Scripps Panel Features Feminist Journalists, Students

Katherine Spillar, Executive Editor of the feminist magazine Ms., visited Scripps College last week to talk about the role of feminist journalism in society and to celebrate the 40th anniversary of Ms. She was joined by managing editor, Michel Cicero, and senior editor, Michele Kort.

Spillar, who is also Executive Vice President of the Feminist Majority Foundation (FMF), which publishes Ms., took part in a panel discussion to a predominantly student audience about how feminist journalism has defined the women’s rights movement.

“We’ve always been ahead of our time, from the magazine’s very first edition and a very famous piece called ‘We have Abortions’ before Roe v. Wade,” Spillar said at the panel. “Ms. has been on the cutting edge of defining the issues in the movement and defining how they’re talked about in the public arena.”

Spillar also pointed to two examples of how Ms. has influenced political discourse at a national level.

“A year and a half ago now, we ran a major cover story and two major pieces back to back. The cover story was ‘Rape is Rape,’” Spillar said. “Ms. Magazine began using the term ‘War on Women’ in 2004, eight years ago. Before most people knew there was a war on women, we declared there was a war on women and defined it.”

Amy Borsuk SC ’14 and Dana Shaker SC ’14 also spoke during the panel discussion about their experiences interning with the FMF and Ms.

Borsuk worked as an editorial intern for Ms., where she wrote articles for the magazine’s blog and fact-checked content for the print publication two summers ago.

“It was a really interesting way for me to engage with what was being put into the print magazine, and also with the blog,” Borsuk said. “As interns we got to write for the blog, and the blog was a really exciting space for us because we got to see what everyone was passionate about.”

Borsuk wrote over a dozen entries for the Ms. blog during her internship, covering topics such as gay marriage, affirmative action and feminism in pop culture.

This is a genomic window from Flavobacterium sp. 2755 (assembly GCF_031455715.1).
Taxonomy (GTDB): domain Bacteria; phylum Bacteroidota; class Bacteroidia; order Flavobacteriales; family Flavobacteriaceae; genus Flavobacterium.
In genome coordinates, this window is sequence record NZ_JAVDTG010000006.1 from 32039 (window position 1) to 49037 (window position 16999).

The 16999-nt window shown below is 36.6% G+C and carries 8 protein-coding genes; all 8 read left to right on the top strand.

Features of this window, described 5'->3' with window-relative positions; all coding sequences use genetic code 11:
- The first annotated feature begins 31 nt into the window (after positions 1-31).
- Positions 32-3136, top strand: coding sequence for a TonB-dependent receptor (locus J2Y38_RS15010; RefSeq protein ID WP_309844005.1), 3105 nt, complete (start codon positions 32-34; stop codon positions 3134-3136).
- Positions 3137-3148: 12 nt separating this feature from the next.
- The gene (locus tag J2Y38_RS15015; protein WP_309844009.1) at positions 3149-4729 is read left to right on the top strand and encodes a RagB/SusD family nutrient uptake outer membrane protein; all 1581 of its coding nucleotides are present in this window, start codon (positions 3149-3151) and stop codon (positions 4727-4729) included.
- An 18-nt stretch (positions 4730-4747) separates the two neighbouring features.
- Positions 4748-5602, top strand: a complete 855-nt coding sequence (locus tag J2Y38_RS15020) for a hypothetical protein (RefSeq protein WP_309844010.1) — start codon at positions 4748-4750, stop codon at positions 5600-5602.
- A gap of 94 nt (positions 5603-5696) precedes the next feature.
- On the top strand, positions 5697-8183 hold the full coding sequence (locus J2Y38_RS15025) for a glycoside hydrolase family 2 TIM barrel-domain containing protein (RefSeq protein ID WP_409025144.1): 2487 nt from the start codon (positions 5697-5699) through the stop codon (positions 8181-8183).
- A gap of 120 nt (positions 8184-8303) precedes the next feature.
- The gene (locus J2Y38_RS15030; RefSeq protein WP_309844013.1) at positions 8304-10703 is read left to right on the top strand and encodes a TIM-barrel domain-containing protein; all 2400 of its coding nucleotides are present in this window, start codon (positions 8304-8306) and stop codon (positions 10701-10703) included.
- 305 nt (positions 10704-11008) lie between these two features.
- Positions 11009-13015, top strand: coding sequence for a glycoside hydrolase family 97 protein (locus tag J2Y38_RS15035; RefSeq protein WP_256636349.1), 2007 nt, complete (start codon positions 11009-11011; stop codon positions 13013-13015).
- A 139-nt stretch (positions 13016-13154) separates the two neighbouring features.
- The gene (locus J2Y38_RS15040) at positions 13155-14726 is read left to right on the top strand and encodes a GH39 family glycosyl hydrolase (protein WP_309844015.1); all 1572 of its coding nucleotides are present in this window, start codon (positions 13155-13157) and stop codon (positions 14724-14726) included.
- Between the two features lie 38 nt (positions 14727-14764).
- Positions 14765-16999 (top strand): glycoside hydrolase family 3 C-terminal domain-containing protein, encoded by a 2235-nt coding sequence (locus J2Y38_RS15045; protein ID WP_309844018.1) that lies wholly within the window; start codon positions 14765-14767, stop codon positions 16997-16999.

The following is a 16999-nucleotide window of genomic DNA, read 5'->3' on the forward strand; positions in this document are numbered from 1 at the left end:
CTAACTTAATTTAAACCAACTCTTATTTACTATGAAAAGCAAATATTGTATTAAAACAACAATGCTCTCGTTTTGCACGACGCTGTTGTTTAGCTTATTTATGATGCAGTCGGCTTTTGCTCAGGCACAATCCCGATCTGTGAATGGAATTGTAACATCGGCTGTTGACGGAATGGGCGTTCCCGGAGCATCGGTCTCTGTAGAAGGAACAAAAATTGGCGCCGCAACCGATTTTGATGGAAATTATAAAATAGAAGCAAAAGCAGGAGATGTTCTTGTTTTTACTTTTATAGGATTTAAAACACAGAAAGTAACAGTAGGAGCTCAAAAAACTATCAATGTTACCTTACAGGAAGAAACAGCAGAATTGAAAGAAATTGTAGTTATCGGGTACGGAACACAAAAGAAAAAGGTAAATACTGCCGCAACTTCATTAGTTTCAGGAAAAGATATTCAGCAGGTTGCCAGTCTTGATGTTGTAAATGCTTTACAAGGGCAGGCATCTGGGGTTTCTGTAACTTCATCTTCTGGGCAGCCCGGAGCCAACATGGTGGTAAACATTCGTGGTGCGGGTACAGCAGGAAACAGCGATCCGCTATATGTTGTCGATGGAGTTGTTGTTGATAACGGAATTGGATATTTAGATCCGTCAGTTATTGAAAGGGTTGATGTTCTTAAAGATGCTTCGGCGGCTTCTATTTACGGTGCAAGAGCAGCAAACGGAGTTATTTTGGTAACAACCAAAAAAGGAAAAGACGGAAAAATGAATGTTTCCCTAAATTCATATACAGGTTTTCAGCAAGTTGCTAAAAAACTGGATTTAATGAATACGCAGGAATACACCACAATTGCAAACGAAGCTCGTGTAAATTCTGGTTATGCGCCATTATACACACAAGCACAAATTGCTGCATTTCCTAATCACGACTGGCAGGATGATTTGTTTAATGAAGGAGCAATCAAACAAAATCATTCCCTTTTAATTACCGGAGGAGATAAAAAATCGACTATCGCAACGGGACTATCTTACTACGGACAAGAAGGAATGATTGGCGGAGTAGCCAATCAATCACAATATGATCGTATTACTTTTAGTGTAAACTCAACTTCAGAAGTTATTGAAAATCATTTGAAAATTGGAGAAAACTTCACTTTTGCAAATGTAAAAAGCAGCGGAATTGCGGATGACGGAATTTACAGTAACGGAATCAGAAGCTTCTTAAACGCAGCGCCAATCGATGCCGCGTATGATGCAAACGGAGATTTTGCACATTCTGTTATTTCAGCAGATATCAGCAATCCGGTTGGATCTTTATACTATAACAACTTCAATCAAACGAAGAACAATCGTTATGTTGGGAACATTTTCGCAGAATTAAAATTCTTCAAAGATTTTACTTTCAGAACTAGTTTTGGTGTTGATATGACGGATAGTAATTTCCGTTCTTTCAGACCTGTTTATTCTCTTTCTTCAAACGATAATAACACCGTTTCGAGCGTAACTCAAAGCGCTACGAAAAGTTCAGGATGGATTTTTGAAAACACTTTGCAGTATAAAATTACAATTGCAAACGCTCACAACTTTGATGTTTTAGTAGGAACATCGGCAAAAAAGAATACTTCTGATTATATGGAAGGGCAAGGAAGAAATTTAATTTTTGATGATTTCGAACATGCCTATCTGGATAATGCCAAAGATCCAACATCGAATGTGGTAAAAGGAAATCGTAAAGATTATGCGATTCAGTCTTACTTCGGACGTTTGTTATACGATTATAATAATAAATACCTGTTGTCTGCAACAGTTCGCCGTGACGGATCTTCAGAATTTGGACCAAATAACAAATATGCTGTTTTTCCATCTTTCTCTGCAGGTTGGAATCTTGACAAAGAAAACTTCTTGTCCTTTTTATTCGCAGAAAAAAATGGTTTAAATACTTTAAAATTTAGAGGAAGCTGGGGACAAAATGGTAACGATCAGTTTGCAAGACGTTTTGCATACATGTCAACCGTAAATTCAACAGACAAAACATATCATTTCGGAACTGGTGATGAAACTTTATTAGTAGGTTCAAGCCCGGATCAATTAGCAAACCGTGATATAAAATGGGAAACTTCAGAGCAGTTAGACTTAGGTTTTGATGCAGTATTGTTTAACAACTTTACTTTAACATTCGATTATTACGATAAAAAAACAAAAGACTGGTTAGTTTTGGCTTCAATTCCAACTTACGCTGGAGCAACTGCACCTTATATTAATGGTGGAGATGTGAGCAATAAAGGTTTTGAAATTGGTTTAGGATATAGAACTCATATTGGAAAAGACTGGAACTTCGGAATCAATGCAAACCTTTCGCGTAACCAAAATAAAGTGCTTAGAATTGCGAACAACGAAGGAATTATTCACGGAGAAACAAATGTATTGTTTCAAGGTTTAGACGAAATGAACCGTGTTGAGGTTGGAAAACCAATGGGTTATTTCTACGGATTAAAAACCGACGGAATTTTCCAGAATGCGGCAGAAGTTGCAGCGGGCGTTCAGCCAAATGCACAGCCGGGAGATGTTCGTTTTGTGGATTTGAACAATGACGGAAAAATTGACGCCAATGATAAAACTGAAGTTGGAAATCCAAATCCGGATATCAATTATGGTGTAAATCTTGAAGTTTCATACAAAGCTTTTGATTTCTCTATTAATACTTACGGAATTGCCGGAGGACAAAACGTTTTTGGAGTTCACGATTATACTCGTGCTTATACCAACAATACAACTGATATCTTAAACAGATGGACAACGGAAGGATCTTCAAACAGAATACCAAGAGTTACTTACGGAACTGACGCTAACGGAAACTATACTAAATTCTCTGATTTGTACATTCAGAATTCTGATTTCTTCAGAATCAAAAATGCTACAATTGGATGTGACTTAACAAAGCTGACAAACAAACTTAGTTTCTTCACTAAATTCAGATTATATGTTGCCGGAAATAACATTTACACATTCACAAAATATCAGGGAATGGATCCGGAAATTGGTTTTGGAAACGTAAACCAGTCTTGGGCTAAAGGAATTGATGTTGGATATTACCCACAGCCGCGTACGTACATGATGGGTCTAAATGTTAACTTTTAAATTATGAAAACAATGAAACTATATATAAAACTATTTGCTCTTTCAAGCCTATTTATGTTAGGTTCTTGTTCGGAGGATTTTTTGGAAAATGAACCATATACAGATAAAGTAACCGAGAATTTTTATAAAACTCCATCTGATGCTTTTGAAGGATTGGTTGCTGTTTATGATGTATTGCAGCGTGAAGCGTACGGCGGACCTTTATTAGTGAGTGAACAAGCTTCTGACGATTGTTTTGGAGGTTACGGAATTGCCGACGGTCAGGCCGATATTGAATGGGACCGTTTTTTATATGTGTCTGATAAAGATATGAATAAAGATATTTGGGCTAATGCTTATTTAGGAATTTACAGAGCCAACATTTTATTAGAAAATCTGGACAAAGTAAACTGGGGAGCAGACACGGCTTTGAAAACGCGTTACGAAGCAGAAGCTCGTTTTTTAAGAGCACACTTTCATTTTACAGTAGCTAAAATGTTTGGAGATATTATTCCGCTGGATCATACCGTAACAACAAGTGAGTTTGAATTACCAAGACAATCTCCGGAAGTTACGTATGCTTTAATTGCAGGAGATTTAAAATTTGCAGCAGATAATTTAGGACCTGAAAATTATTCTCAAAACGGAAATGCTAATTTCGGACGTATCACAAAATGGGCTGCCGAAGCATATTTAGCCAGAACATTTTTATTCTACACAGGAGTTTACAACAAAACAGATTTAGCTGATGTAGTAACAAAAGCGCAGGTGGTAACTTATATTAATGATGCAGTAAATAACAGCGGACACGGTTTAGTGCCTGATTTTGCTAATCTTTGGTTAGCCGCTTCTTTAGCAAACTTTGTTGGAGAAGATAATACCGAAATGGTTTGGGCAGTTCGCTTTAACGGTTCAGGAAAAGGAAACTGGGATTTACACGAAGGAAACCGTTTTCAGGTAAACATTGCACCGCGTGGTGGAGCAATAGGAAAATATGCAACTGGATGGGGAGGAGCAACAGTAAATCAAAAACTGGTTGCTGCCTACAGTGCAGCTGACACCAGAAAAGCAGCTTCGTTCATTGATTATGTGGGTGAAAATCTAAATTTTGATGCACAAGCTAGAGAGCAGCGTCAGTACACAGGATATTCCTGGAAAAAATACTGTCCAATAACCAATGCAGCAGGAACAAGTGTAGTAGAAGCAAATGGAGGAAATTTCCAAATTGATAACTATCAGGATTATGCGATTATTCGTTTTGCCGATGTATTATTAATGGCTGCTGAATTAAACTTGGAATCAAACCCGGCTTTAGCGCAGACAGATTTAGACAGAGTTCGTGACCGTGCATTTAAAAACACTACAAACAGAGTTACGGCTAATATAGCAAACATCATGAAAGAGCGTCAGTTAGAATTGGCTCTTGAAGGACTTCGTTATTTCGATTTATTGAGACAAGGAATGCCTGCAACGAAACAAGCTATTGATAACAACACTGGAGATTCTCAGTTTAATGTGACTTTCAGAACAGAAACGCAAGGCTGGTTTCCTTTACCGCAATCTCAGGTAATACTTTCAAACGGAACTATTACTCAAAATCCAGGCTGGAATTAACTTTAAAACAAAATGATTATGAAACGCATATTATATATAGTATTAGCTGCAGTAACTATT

“Interning there was just really fulfilling for me as a person,” Borsuk said. “And even though I know that I want to go to graduate school and become an academic and try all sorts of things, knowing that Ms. Magazine is a resource I can go to in terms of creativity as well as jobs is just a good thing to have.”

Although Borsuk said she does not plan to become a journalist, the experience allowed her to look at the world from a different perspective.

“For me it was a way to put a feminist lens on things,” Borsuk said. “While I learned that summer that I don’t always have the go-get-’em journalist mentality, putting the feminist lens on things was what was most important to me.”

Shaker interned last summer for the FMF, where she spent time working on several campaigns.

“I had a really eclectic internship,” she said. “I got to work on a lot of the projects for FMF, like the get-out-the-vote campaign, which is really crucial. The FMF also has a project titled the Global Women’s Health and Reproductive Rights Project, which I got really involved with as an anthropology major.”

Shaker also had the opportunity to blog for Ms. during her internship, covering the 2012 Summer Olympics from a feminist point of view.

“What’s really cool about Ms. and the FMF is they’re all in the same building,” Shaker said. “On the one side you have Feminist Majority and activism and whatnot, and then you have advocacy journalism on the other side.”

Borsuk and Shaker are the latest in a long line of interns at FMF and Ms. from the Claremont Colleges.

“We do have a very close relationship with the women’s studies program here,” Spillar said at the panel. “Ms. and women’s studies are intertwined in so many different ways. Not only has the research and scholarship in women’s studies fed the magazine and fed the movement, but Ms. Magazine in turn has been a resource in college classrooms all across the country.”

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